Breathe in, breathe out. One of the main functions that keep us (and the horses we love) alive is also one of the easiest and mindless tasks we carry out on a daily basis. But for horses with airway diseases, breathing is more difficult than it seems. Recently, researchers have made strides in understanding these diseases and what helps (or does not help) control them.
"Inflammatory airway disease (IAD) is the second most common cause of loss of use in young racing Thoroughbreds," noted Laurent Couetil, DVM, PhD, Dipl. ACVIM, professor of large animal medicine and equine sports medicine director at Purdue University, during a presentation at the 2011 American College of Veterinary Internal Medicine Forum, held June 15-18 in Denver, Colo. Inflammatory airway disease affects horses of all breeds and disciplines and is performance limiting due to excess mucus accumulation in the trachea, which reduces the horse's oxygen availability during exercise.
Couetil explained that IAD is caused by exposure to particulates and irritants in the stabling environment, adding that horses housed outside generally don't suffer from airway inflammation. In an indoor environment inhaled irritants, allergens, and ammonia fumes from urine breakdown are known to trigger airway inflammation even in otherwise healthy horses, particularly in combination with endotoxins.
Couetil described a recent study in which researchers evaluated 20 healthy Thoroughbred horses 16-24 months of age with no prior history of racing or IAD. Within three days of arrival at a race training barn, 55% had some degree of IAD, and by Day 28, only two of the 20 remained IAD-free. The researchers determined that both respirable dust in the horses' breathing zones and ammonia accumulation in the stalls led to inflammatory changes in their airways--likely due to a horse's immune responses to the challenge of environmental contaminants. More so, he noted that although the research team placed a HEPA filtration unit over half the horses' stalls, the apparatus was not effective in removing dust or ammonia from the environment.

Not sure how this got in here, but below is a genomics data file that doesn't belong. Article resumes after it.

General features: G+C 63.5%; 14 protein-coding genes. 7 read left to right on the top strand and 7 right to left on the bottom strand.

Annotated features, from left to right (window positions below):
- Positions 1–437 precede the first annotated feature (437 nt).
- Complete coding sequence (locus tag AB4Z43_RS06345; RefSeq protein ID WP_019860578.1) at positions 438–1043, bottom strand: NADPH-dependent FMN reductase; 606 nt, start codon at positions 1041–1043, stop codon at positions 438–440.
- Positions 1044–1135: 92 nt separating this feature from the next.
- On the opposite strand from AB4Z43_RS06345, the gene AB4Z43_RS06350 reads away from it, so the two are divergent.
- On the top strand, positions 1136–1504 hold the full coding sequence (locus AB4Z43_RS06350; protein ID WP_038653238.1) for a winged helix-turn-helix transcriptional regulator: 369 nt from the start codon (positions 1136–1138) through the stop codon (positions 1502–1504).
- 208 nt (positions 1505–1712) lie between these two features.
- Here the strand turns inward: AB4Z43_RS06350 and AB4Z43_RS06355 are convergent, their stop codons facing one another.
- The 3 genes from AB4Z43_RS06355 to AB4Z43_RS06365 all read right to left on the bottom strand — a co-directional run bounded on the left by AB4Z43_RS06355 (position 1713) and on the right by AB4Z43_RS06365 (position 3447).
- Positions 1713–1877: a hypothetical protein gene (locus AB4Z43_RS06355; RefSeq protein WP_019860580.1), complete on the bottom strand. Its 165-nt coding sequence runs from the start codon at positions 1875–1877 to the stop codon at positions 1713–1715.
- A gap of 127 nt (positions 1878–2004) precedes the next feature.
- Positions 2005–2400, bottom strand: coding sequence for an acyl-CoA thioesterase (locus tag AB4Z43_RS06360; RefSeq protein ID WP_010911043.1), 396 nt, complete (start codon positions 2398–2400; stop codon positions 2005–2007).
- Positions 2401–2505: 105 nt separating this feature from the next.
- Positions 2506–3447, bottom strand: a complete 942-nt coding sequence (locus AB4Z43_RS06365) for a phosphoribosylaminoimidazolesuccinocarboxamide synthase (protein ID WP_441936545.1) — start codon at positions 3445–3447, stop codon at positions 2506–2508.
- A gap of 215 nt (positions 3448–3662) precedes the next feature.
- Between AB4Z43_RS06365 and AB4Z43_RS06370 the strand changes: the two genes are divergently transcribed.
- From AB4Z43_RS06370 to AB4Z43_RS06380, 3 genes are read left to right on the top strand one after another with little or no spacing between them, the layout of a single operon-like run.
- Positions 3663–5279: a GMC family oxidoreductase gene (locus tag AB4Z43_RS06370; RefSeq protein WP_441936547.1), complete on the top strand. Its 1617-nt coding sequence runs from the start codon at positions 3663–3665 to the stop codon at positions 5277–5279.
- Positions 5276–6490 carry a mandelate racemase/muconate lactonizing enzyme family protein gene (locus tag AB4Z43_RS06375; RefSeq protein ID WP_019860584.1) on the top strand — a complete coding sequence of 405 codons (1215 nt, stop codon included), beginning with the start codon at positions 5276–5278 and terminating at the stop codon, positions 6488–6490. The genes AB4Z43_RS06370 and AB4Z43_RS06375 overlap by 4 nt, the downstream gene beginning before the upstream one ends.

Couetil discussed a second study that compared the efficacy of two hand-held delivery devices (Aerohippus and Equine Haler) used to administer albuterol (an aerosol bronchodilator designed to relax the muscles around airway, improving lung function) to horses with recurrent airway obstruction (RAO, also known as heaves). Horses with RAO have recurrent episodes of inflammation, cough, mucus, airway constriction, and difficulty breathing. Couetil explained that aerosolized treatment of RAO minimizes side effects (including suppression of the immune system, laminitis, and Cushing's-like signs) seen with systemic administration of bronchodilators.
There was no significant difference between how the two types of bronchodilators administered the albuterol, Couetil explained; however, response to treatment was more consistent when horses were medicated with the Aerohippus product as opposed to the Equine Haler product.
In general, Couetil emphasized that owners and veterinarians can achieve effective results when treating RAO-affected horses using either aerosolized albuterol device. He added that an average dose of 560 micrograms of albuterol was required for maximum effect.
Disclaimer: Seek the advice of a qualified veterinarian before proceeding with any diagnosis, treatment, or therapy.